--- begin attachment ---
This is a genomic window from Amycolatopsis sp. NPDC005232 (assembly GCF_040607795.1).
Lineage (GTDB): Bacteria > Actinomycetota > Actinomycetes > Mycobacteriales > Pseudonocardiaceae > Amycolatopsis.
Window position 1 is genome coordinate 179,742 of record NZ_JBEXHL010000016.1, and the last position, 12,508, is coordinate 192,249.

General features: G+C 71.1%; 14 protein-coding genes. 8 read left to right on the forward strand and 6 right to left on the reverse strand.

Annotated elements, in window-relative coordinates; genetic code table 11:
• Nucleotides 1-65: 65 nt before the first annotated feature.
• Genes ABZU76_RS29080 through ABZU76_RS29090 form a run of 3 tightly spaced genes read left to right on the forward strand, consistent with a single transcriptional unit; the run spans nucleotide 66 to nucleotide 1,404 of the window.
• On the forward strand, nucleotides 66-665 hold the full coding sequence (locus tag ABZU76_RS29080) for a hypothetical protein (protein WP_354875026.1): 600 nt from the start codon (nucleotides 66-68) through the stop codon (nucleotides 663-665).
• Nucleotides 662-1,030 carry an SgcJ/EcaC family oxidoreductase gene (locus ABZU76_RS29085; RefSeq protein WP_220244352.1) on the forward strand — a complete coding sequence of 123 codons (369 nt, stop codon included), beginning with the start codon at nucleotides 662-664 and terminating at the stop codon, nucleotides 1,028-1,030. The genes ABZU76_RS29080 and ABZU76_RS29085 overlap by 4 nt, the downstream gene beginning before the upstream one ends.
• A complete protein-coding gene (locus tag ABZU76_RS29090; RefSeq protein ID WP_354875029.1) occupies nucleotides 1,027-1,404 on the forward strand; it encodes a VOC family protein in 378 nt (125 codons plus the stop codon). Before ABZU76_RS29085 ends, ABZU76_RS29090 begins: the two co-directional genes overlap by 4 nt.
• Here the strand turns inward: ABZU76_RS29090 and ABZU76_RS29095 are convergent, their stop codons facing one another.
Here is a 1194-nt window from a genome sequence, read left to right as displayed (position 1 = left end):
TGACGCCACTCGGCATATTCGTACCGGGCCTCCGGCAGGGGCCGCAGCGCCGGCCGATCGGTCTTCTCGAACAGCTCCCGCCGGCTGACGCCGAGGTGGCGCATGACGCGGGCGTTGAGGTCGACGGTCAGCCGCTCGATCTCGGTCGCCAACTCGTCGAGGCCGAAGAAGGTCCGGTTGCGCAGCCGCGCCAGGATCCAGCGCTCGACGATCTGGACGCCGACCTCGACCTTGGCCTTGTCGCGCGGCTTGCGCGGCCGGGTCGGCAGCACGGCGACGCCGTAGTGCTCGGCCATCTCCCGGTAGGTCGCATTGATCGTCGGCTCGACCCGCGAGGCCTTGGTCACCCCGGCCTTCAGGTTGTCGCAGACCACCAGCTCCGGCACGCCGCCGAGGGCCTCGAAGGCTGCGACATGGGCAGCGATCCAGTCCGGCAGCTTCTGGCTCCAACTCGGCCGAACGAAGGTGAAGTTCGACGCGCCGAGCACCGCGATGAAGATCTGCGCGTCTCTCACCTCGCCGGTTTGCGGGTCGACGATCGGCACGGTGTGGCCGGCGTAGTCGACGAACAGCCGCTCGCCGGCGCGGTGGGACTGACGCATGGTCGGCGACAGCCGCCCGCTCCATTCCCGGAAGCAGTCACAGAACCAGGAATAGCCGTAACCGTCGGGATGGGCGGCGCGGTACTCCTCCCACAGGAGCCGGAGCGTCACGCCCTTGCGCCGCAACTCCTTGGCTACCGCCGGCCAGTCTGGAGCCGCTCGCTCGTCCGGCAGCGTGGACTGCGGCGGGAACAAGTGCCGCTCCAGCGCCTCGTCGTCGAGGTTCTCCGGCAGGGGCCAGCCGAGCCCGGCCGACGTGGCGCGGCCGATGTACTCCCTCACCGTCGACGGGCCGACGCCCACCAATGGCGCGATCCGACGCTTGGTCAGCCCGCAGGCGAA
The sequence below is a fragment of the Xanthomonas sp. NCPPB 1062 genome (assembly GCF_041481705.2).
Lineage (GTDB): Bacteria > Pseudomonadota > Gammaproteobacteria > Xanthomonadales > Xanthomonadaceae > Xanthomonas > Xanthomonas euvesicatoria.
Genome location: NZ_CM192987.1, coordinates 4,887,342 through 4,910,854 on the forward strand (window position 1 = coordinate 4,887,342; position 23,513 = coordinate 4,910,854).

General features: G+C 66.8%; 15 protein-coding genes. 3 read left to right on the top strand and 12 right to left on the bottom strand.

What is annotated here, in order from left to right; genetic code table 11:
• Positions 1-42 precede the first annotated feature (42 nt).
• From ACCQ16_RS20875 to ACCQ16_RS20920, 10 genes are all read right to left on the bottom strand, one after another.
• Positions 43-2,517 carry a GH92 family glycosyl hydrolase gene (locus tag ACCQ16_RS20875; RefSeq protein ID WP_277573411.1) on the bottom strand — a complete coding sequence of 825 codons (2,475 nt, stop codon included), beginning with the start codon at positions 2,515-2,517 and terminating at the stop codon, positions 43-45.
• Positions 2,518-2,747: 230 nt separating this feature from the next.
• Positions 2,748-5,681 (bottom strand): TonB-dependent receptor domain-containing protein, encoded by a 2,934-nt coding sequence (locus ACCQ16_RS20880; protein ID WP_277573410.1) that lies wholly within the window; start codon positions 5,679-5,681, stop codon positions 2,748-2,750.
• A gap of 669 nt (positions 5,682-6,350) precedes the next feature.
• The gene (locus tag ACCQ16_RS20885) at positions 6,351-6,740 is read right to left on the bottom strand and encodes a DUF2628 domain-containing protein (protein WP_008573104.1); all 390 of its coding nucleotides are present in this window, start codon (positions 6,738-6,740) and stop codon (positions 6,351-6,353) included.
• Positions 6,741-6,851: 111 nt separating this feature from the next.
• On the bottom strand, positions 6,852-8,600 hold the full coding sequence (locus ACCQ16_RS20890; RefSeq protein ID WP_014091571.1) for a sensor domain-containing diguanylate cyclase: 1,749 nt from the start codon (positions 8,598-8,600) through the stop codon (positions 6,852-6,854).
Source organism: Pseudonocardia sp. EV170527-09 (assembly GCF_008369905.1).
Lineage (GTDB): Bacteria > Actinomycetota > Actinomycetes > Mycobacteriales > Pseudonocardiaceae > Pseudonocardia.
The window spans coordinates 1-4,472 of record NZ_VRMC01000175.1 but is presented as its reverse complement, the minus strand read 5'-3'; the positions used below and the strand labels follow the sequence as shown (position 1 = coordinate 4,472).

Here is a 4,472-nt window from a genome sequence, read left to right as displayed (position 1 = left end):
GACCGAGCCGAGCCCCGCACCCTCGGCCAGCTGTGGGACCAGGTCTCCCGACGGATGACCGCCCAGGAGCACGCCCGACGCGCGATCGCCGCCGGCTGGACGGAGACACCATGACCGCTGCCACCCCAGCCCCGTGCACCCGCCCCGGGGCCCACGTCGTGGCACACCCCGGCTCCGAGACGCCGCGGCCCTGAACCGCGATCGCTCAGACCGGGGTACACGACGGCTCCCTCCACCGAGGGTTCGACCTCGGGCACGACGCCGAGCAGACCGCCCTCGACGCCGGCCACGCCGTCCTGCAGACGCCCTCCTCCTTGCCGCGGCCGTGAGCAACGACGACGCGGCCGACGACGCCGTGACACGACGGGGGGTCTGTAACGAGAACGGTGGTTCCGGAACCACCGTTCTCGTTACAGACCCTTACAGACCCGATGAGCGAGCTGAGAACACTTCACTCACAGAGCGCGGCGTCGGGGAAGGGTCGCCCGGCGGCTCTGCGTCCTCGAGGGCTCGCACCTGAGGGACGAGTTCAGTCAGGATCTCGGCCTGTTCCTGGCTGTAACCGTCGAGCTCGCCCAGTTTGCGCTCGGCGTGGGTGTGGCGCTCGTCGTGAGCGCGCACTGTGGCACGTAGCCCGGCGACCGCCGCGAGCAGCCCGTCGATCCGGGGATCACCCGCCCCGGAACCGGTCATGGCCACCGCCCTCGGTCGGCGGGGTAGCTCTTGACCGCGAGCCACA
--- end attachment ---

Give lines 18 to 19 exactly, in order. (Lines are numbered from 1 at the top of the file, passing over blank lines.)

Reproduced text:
What is annotated here, in order from left to right; genetic code table 11:
• Positions 1-42 precede the first annotated feature (42 nt).